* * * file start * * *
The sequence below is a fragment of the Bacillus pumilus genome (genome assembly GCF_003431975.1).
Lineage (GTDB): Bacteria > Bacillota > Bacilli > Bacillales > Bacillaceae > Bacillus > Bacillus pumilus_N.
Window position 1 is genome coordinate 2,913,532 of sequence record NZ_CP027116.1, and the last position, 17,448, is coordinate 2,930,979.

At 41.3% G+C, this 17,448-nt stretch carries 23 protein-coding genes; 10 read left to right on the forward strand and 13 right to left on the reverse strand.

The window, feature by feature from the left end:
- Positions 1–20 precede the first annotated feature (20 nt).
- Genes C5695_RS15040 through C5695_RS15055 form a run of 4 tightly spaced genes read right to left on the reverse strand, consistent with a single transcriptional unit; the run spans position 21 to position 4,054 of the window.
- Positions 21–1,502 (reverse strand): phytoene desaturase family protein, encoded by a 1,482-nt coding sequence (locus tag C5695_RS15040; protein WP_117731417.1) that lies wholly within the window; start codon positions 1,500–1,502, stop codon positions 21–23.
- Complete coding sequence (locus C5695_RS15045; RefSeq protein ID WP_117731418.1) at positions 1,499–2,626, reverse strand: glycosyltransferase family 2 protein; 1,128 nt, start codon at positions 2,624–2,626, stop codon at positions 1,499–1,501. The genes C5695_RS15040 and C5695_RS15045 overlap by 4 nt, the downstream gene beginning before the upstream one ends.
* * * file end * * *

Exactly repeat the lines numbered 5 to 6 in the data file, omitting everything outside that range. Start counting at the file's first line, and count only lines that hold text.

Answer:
The window, feature by feature from the left end:
- Positions 1–20 precede the first annotated feature (20 nt).